Bulletin / Cutting edge
Fast-spinning asteroid sends plumes of particles into space
is proving to be an enigmatic body for planetary scientists exploring with NASA’s OSIRIS-REx (Origins, Spectral Interpretation, Resource Identifcation, Security-Regolith Explorer) spacecraft. They have discovered that it is ejecting plumes of particles from the surface into space.
The frst close-up pictures revealed the asteroid’s surface is littered with rocks and boulders, leaving mission planners struggling to fnd a spot to touch down next year and take a sample to return to Earth in 2023. But the ejection of jets of particles, observed since early January, was completely unexpected.
“The discovery of plumes is one of the biggest surprises of my career,” says principal investigator Dante Lauretta, of the University of Arizona.
Some particles were observed to orbit Bennu as satellites before falling back to the surface. None of the plumes are seen as a threat to the probe as it orbits at a distance of around 1.6km.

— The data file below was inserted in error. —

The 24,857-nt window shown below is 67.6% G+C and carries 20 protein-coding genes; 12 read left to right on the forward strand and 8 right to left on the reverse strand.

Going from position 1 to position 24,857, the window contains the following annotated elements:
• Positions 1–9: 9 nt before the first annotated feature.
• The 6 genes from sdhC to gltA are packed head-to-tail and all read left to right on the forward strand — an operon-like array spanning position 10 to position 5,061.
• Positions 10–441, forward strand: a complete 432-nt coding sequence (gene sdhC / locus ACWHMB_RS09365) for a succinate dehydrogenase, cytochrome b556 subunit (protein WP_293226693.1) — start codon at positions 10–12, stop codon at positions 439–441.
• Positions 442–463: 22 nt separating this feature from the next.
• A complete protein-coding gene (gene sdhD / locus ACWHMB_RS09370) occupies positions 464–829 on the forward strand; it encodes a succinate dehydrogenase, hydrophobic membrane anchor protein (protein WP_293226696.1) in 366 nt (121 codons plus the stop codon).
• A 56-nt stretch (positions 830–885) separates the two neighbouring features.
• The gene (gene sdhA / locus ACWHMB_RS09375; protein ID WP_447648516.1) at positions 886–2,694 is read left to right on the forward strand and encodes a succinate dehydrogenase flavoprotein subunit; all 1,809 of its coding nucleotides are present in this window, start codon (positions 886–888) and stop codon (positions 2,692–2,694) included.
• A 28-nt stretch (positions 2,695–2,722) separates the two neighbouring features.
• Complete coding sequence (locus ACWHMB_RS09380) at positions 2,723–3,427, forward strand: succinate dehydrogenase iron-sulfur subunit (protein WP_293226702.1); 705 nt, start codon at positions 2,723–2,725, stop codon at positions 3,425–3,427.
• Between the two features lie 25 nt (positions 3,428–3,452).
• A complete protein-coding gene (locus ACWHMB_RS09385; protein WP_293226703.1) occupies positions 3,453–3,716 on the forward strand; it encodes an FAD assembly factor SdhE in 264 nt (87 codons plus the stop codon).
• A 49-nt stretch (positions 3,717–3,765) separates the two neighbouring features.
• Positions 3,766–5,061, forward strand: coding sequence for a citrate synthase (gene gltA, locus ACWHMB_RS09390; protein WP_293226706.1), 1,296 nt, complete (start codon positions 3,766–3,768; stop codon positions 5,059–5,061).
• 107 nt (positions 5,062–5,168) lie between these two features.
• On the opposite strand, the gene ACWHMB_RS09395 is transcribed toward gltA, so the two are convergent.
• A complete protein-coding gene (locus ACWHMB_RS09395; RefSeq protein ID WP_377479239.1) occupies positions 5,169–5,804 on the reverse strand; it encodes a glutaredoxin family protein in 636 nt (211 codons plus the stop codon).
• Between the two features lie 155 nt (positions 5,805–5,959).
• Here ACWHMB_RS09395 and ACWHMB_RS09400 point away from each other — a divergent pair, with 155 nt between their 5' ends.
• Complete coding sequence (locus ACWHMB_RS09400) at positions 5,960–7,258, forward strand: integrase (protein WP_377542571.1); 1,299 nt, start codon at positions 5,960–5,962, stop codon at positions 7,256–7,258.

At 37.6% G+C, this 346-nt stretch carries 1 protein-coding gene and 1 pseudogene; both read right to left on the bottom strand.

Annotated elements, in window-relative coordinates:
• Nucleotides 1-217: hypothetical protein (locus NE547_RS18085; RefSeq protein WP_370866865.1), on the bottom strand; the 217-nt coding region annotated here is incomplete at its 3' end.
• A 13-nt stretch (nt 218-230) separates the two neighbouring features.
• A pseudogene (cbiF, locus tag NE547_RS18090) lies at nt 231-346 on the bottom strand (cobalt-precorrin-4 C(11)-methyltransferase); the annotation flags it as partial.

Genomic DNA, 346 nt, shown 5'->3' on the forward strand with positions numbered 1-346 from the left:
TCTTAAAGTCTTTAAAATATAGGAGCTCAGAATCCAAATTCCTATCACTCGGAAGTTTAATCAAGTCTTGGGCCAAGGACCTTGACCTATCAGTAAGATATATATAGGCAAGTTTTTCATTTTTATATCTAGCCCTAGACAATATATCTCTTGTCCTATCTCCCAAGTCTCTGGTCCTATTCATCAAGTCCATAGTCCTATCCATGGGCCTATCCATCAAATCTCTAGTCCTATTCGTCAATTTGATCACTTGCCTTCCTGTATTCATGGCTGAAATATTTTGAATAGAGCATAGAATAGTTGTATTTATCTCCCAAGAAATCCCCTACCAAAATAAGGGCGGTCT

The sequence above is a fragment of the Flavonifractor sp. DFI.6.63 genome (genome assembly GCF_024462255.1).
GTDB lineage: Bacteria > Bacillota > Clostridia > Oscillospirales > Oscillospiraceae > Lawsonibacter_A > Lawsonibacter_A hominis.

The ejected plumes are unlike those from comets as they are warmed by the Sun. A clue to their cause may come from the balance that exists between Bennu’s weak gravitational pull and its spin, which gives rocks enough energy to escape into space. “When you spin this guy up, you create a competition between the gravity that’s holding you down and the centrifugal acceleration, which is trying to throw you off,” says Daniel Scheeres, of the mission’s radio science team at the University of Colorado Boulder.
Bennu’s orbit brings it close to Earth as a potentially hazardous object. Dust particles ejected in the past may even produce a minor meteor shower.
NASA’s OSIRIS- REx has discovered particles being ejected from asteroid Bennu, and inset, its rocky surface